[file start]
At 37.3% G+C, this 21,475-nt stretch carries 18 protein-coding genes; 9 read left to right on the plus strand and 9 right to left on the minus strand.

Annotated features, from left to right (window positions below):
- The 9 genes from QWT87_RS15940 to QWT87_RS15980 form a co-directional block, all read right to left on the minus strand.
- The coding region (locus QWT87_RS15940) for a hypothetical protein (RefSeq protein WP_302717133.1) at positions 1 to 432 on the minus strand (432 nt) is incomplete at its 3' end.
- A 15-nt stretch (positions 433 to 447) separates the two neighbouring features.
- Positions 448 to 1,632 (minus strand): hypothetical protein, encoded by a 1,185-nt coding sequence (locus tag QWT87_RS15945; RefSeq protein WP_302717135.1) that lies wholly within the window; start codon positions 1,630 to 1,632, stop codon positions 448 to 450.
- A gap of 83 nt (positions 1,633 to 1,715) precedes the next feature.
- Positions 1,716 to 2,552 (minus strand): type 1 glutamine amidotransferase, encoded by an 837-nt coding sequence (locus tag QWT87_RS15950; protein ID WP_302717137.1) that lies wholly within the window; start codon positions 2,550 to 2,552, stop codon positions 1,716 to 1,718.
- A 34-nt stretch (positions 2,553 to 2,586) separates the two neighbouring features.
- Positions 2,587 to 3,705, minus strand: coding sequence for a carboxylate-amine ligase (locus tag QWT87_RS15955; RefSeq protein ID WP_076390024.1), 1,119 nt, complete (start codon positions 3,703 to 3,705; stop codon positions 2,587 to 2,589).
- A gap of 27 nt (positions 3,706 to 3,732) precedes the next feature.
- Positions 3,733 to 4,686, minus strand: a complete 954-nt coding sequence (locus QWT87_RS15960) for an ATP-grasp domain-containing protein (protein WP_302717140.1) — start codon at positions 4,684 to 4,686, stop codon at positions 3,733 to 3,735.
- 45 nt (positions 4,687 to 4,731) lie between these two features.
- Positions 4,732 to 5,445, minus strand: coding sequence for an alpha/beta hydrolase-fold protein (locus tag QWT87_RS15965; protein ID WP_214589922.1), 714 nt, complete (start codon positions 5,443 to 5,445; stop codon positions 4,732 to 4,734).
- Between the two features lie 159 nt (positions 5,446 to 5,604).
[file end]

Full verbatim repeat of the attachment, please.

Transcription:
At 37.3% G+C, this 21,475-nt stretch carries 18 protein-coding genes; 9 read left to right on the plus strand and 9 right to left on the minus strand.

Annotated features, from left to right (window positions below):
- The 9 genes from QWT87_RS15940 to QWT87_RS15980 form a co-directional block, all read right to left on the minus strand.
- The coding region (locus QWT87_RS15940) for a hypothetical protein (RefSeq protein WP_302717133.1) at positions 1 to 432 on the minus strand (432 nt) is incomplete at its 3' end.
- A 15-nt stretch (positions 433 to 447) separates the two neighbouring features.
- Positions 448 to 1,632 (minus strand): hypothetical protein, encoded by a 1,185-nt coding sequence (locus tag QWT87_RS15945; RefSeq protein WP_302717135.1) that lies wholly within the window; start codon positions 1,630 to 1,632, stop codon positions 448 to 450.
- A gap of 83 nt (positions 1,633 to 1,715) precedes the next feature.
- Positions 1,716 to 2,552 (minus strand): type 1 glutamine amidotransferase, encoded by an 837-nt coding sequence (locus tag QWT87_RS15950; protein ID WP_302717137.1) that lies wholly within the window; start codon positions 2,550 to 2,552, stop codon positions 1,716 to 1,718.
- A 34-nt stretch (positions 2,553 to 2,586) separates the two neighbouring features.
- Positions 2,587 to 3,705, minus strand: coding sequence for a carboxylate-amine ligase (locus tag QWT87_RS15955; RefSeq protein ID WP_076390024.1), 1,119 nt, complete (start codon positions 3,703 to 3,705; stop codon positions 2,587 to 2,589).
- A gap of 27 nt (positions 3,706 to 3,732) precedes the next feature.
- Positions 3,733 to 4,686, minus strand: a complete 954-nt coding sequence (locus QWT87_RS15960) for an ATP-grasp domain-containing protein (protein WP_302717140.1) — start codon at positions 4,684 to 4,686, stop codon at positions 3,733 to 3,735.
- 45 nt (positions 4,687 to 4,731) lie between these two features.
- Positions 4,732 to 5,445, minus strand: coding sequence for an alpha/beta hydrolase-fold protein (locus tag QWT87_RS15965; protein ID WP_214589922.1), 714 nt, complete (start codon positions 5,443 to 5,445; stop codon positions 4,732 to 4,734).
- Between the two features lie 159 nt (positions 5,446 to 5,604).